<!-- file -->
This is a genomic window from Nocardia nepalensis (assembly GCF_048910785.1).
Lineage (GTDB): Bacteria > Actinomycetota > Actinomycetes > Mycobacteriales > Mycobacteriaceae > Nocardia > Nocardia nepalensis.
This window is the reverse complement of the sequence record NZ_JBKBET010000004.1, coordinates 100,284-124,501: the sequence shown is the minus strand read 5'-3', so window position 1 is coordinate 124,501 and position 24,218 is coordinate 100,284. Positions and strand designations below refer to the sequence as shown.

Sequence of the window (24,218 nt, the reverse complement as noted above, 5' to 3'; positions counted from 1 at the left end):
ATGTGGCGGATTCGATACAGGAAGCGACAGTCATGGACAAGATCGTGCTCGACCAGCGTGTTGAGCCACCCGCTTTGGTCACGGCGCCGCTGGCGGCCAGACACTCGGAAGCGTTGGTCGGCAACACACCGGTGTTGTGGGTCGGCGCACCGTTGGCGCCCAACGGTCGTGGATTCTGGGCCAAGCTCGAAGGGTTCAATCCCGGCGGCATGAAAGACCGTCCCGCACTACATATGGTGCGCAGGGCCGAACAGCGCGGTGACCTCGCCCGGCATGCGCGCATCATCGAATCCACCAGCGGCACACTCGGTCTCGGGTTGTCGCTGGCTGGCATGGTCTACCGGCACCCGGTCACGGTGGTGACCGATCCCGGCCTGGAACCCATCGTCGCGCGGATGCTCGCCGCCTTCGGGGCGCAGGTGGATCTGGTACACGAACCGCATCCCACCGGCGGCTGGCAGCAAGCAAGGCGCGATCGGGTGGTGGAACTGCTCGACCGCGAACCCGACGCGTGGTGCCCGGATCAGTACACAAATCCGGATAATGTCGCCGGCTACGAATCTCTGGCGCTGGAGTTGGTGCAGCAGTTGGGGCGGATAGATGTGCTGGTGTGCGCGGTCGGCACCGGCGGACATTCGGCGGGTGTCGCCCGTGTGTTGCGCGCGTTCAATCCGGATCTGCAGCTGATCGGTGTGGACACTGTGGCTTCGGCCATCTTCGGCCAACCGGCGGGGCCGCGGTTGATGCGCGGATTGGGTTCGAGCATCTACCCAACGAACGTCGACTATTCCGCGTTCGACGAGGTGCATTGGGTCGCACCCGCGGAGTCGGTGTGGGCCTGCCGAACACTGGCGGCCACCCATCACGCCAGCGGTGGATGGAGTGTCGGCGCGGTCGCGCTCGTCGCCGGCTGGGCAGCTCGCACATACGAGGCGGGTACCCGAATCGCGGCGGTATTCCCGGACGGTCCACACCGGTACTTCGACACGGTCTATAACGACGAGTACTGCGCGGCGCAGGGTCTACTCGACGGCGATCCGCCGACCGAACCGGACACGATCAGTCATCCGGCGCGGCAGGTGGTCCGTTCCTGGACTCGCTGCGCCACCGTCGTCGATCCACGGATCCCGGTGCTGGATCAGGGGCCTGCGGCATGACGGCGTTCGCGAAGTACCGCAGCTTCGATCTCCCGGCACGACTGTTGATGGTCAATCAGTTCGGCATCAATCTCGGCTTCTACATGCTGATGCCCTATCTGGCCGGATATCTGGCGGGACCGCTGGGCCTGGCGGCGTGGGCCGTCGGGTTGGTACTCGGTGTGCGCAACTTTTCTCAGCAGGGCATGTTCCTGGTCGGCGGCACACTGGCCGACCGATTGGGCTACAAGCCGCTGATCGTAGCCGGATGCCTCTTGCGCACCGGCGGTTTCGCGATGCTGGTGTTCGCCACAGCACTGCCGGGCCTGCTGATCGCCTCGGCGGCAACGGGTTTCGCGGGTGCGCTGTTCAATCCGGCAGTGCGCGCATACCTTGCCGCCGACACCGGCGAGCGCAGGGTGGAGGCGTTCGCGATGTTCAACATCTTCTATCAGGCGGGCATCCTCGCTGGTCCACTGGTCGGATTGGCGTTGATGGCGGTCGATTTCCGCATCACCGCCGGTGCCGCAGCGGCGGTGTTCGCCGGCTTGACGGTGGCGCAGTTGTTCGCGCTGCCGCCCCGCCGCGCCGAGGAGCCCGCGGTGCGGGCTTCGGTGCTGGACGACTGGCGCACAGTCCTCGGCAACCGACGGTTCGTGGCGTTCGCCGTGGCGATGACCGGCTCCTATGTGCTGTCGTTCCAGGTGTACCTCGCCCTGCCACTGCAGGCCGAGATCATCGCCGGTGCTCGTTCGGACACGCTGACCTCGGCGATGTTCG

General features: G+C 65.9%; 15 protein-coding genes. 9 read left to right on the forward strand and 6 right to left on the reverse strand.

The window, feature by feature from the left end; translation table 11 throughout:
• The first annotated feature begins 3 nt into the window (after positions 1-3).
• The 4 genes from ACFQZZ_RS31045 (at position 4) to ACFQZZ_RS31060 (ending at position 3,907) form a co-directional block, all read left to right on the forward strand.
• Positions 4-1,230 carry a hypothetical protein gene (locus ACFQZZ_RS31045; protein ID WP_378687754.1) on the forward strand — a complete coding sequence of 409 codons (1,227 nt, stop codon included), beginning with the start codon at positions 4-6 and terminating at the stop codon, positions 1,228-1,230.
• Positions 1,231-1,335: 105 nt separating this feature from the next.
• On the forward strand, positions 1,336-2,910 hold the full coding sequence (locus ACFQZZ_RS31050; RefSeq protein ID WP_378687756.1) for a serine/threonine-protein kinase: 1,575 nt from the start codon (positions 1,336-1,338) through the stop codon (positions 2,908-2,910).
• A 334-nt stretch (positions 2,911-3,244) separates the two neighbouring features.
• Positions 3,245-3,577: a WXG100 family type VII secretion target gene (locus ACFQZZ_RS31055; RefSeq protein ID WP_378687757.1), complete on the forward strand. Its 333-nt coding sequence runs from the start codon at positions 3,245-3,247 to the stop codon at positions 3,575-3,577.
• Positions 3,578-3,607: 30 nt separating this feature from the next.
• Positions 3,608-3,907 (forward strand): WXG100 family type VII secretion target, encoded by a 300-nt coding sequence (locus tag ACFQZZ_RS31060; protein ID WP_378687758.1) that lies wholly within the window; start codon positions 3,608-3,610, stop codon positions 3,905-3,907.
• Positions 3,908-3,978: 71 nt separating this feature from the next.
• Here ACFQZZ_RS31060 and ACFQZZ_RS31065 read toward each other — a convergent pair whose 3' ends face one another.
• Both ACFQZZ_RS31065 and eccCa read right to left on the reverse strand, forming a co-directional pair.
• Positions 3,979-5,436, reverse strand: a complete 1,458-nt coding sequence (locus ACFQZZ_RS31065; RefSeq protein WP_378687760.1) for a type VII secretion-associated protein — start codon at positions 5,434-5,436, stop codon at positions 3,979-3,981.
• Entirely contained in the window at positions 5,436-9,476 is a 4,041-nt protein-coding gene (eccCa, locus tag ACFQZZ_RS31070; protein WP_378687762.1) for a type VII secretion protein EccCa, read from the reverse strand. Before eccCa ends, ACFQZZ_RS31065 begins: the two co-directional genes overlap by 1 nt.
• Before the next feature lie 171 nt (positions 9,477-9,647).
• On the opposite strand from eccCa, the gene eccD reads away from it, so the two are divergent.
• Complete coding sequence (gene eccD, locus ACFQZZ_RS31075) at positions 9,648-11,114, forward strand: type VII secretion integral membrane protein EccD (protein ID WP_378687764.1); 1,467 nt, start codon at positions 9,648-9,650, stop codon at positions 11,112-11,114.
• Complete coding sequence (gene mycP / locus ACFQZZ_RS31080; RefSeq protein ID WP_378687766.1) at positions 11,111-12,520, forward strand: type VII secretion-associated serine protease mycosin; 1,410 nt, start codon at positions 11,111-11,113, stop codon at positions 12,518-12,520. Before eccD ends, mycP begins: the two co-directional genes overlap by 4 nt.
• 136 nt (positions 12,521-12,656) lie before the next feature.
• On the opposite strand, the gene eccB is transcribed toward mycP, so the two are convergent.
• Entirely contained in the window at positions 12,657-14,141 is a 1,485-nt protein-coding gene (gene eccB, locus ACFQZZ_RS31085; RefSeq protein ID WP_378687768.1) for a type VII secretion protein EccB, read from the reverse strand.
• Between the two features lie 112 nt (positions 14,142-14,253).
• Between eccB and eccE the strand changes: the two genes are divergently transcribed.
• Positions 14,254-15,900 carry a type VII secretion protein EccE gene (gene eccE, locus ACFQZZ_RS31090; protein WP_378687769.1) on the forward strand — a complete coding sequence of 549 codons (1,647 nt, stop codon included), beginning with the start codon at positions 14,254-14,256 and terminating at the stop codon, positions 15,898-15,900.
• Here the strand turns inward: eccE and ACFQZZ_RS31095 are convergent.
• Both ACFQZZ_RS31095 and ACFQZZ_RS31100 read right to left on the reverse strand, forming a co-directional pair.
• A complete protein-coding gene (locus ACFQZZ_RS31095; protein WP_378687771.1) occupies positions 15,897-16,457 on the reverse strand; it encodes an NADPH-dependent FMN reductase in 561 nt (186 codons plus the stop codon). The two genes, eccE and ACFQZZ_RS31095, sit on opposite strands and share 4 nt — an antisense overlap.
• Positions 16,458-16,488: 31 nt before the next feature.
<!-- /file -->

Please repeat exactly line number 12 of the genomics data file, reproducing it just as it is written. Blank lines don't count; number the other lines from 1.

• On the forward strand, positions 1,336-2,910 hold the full coding sequence (locus ACFQZZ_RS31050; RefSeq protein ID WP_378687756.1) for a serine/threonine-protein kinase: 1,575 nt from the start codon (positions 1,336-1,338) through the stop codon (positions 2,908-2,910).